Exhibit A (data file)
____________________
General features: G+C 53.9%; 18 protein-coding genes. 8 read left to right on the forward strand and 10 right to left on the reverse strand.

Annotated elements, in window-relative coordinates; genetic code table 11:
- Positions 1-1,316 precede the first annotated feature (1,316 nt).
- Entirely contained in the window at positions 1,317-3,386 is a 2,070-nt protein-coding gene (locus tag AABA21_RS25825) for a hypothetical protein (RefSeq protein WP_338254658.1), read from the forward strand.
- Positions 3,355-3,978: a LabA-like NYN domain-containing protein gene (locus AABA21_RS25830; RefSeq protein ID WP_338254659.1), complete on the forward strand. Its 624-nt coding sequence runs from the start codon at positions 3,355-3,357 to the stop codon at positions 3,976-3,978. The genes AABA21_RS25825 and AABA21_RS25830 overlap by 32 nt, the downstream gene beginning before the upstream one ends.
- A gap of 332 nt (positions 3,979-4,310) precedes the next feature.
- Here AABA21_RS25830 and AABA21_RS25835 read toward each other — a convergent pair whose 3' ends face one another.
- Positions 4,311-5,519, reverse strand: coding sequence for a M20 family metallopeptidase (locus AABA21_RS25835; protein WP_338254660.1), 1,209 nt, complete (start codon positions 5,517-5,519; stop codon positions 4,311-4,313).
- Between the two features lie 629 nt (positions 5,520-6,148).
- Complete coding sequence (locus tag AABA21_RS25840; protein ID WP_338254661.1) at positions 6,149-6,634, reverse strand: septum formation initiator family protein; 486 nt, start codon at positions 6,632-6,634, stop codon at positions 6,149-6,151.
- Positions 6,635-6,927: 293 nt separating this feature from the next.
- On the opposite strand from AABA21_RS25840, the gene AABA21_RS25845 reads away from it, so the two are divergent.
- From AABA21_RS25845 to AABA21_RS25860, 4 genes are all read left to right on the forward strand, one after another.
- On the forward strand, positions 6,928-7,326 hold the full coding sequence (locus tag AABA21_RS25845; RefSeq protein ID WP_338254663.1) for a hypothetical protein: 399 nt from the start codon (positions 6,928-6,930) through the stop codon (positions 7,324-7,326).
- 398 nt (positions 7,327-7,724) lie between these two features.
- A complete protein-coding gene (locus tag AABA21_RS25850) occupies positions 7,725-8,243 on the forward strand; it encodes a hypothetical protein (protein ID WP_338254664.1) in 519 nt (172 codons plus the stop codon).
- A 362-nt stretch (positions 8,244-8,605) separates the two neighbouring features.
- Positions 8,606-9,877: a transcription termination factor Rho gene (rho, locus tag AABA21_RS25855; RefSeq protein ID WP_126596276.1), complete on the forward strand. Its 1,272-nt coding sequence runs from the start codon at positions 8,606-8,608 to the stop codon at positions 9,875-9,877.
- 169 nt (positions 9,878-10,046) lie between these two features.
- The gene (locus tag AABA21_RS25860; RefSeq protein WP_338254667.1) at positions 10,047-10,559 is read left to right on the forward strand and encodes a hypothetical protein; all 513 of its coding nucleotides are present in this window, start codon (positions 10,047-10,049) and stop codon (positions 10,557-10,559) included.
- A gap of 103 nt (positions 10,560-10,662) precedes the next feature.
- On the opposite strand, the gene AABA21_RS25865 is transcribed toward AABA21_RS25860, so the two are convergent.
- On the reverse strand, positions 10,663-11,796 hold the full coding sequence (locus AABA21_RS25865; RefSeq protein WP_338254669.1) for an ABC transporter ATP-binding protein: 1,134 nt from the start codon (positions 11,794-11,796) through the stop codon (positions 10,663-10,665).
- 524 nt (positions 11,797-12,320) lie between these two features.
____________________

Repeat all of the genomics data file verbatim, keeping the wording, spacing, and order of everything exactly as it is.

General features: G+C 53.9%; 18 protein-coding genes. 8 read left to right on the forward strand and 10 right to left on the reverse strand.

Annotated elements, in window-relative coordinates; genetic code table 11:
- Positions 1-1,316 precede the first annotated feature (1,316 nt).
- Entirely contained in the window at positions 1,317-3,386 is a 2,070-nt protein-coding gene (locus tag AABA21_RS25825) for a hypothetical protein (RefSeq protein WP_338254658.1), read from the forward strand.
- Positions 3,355-3,978: a LabA-like NYN domain-containing protein gene (locus AABA21_RS25830; RefSeq protein ID WP_338254659.1), complete on the forward strand. Its 624-nt coding sequence runs from the start codon at positions 3,355-3,357 to the stop codon at positions 3,976-3,978. The genes AABA21_RS25825 and AABA21_RS25830 overlap by 32 nt, the downstream gene beginning before the upstream one ends.
- A gap of 332 nt (positions 3,979-4,310) precedes the next feature.
- Here AABA21_RS25830 and AABA21_RS25835 read toward each other — a convergent pair whose 3' ends face one another.
- Positions 4,311-5,519, reverse strand: coding sequence for a M20 family metallopeptidase (locus AABA21_RS25835; protein WP_338254660.1), 1,209 nt, complete (start codon positions 5,517-5,519; stop codon positions 4,311-4,313).
- Between the two features lie 629 nt (positions 5,520-6,148).
- Complete coding sequence (locus tag AABA21_RS25840; protein ID WP_338254661.1) at positions 6,149-6,634, reverse strand: septum formation initiator family protein; 486 nt, start codon at positions 6,632-6,634, stop codon at positions 6,149-6,151.
- Positions 6,635-6,927: 293 nt separating this feature from the next.
- On the opposite strand from AABA21_RS25840, the gene AABA21_RS25845 reads away from it, so the two are divergent.
- From AABA21_RS25845 to AABA21_RS25860, 4 genes are all read left to right on the forward strand, one after another.
- On the forward strand, positions 6,928-7,326 hold the full coding sequence (locus tag AABA21_RS25845; RefSeq protein ID WP_338254663.1) for a hypothetical protein: 399 nt from the start codon (positions 6,928-6,930) through the stop codon (positions 7,324-7,326).
- 398 nt (positions 7,327-7,724) lie between these two features.
- A complete protein-coding gene (locus tag AABA21_RS25850) occupies positions 7,725-8,243 on the forward strand; it encodes a hypothetical protein (protein ID WP_338254664.1) in 519 nt (172 codons plus the stop codon).
- A 362-nt stretch (positions 8,244-8,605) separates the two neighbouring features.
- Positions 8,606-9,877: a transcription termination factor Rho gene (rho, locus tag AABA21_RS25855; RefSeq protein ID WP_126596276.1), complete on the forward strand. Its 1,272-nt coding sequence runs from the start codon at positions 8,606-8,608 to the stop codon at positions 9,875-9,877.
- 169 nt (positions 9,878-10,046) lie between these two features.
- The gene (locus tag AABA21_RS25860; RefSeq protein WP_338254667.1) at positions 10,047-10,559 is read left to right on the forward strand and encodes a hypothetical protein; all 513 of its coding nucleotides are present in this window, start codon (positions 10,047-10,049) and stop codon (positions 10,557-10,559) included.
- A gap of 103 nt (positions 10,560-10,662) precedes the next feature.
- On the opposite strand, the gene AABA21_RS25865 is transcribed toward AABA21_RS25860, so the two are convergent.
- On the reverse strand, positions 10,663-11,796 hold the full coding sequence (locus AABA21_RS25865; RefSeq protein WP_338254669.1) for an ABC transporter ATP-binding protein: 1,134 nt from the start codon (positions 11,794-11,796) through the stop codon (positions 10,663-10,665).
- 524 nt (positions 11,797-12,320) lie between these two features.